Post-transplant lymphoproliferative disorders (PTLD)-from clinical to metabolic profiles-a single center experience and review of literature.
Post-transplant lymphoproliferative disorders (PTLD) are among the most serious complications after solid organ transplantation (SOT). Monomorphic diffuse large B-cell lymphoma (DLBCL) is the most common subtype of PTLD. Historically, outcomes of PTLD have been poor with high mortality rates and allograft loss, although this has improved in the last 10 years. Most of our understanding about PTLD DLBCL is extrapolated from studies in non-PTLD DLBCL, and while several clinical factors have been identified and validated for predicting non-PTLD DLBCL outcomes, the molecular profile of PTLD DLBCL has not yet been characterized. Compartment-specific metabolic reprograming has been described in non-PTLD DLBCL with a lactate uptake metabolic phenotype with high monocarboxylate transporter 1 (MCT1) expression associated with worse outcomes. The aim of our study was to compare the outcomes of PTLD in our transplant center to historic cohorts, as well as study a subgroup of our PTLD DLBCL tumors and compare metabolic profiles with non-PTLD DLBCL. We performed a retrospective single institution study of all adult patients who underwent a SOT between the years 1992-2018, who were later diagnosed with PTLD. All available clinical information was extracted from the patients' medical records. Tumor metabolic markers were studied in a subgroup of PTLD DLBCL and compared to a group of non-PTLD DLBCL. Thirty patients were diagnosed with PTLD following SOT in our center. Median time from SOT to PTLD diagnosis was 62.8 months (IQR 7.6; 134.4), with 37% of patients diagnosed with early PTLD, and 63% with late PTLD. The most common PTLD subtype was DLBCL. Most patients were treated with reduction of their immunosuppression (RIS) including a group who were switched from calcineurin inhibitor (CNI) to mTOR inhibitor based IS, in conjunction with standard anti-lymphoma chemoimmunotherapy. Progression free survival of the PTLD DLBCL cohort was calculated at 86% at 1 year, and 77% at 3 and 5-years, with overall survival of 86% at 1 and 3-years, and 75% at 5 years. Death censored allograft survival in the kidney cohort was 100% at 1 year, and 93% at 3, 5 and 10 years. MCT1 H scores were significantly higher in a subset of the non-PTLD DLBCL patients than in a PTLD DLBCL cohort. Our data is concordant with improved PTLD outcomes in the last 10 years. mTOR inhibitors could be an alternative to CNI as a RIS strategy. Finally, PTLD DLBCL may have a distinct metabolic profile with reduced MCT1 expression compared to non-PTLD DLBCL, but further studies are needed to corroborate our limited cohort findings and to determine if a specific metabolic profile is associated with outcomes.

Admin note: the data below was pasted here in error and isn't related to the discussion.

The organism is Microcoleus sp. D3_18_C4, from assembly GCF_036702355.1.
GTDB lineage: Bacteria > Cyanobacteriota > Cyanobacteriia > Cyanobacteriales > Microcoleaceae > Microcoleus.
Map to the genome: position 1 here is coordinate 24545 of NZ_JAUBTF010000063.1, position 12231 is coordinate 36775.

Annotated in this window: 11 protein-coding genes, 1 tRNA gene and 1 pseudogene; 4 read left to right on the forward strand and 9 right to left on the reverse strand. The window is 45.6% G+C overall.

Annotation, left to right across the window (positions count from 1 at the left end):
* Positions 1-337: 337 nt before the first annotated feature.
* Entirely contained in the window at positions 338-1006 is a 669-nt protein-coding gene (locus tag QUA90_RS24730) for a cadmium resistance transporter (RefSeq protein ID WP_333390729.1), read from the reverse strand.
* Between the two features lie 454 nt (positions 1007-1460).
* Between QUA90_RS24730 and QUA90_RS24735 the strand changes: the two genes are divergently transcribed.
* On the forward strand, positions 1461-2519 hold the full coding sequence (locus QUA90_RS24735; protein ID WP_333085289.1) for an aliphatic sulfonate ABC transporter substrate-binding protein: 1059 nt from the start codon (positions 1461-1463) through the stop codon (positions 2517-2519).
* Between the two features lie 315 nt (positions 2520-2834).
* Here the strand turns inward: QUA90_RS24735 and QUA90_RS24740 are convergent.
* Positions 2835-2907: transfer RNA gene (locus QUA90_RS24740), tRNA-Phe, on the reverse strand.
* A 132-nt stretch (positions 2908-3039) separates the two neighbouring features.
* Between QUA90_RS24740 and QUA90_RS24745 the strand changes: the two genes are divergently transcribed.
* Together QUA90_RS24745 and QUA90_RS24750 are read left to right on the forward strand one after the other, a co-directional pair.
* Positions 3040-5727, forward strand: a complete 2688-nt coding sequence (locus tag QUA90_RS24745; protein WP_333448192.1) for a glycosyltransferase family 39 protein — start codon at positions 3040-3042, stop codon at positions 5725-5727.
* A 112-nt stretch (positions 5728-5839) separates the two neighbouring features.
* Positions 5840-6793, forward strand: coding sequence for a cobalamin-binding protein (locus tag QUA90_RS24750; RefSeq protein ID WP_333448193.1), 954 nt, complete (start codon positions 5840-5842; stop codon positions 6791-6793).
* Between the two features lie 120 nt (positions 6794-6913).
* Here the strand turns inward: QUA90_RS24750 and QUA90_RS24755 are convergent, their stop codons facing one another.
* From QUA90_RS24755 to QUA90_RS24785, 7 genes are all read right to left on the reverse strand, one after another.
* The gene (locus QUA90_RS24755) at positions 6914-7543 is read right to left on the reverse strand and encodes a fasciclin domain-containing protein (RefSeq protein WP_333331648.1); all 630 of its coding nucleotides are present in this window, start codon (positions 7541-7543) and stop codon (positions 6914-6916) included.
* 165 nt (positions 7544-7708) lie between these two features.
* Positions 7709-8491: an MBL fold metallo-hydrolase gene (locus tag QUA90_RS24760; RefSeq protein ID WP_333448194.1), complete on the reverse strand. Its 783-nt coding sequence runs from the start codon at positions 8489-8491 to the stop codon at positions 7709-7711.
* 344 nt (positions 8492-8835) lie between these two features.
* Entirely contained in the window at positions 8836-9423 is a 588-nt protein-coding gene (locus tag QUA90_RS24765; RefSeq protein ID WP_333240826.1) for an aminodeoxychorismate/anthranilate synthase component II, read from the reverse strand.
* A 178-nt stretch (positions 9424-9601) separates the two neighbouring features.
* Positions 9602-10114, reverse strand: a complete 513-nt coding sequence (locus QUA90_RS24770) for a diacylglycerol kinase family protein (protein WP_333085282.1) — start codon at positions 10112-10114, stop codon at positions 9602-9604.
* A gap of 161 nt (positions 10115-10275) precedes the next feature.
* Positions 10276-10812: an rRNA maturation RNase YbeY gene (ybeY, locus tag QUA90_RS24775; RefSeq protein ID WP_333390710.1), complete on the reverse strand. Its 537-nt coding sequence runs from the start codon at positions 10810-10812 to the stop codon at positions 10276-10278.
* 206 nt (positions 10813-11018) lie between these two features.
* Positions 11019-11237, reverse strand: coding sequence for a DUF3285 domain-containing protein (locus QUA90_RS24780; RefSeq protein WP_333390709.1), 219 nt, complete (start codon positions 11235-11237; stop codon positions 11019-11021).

Katz-Greenberg, G; Ghimire, S; Zhan, T; Mallari, K; Whitaker-Menezes, D; Gong, J; Uppal, G; Martinez-Outschoorn, U; Martinez Cantarin, MP
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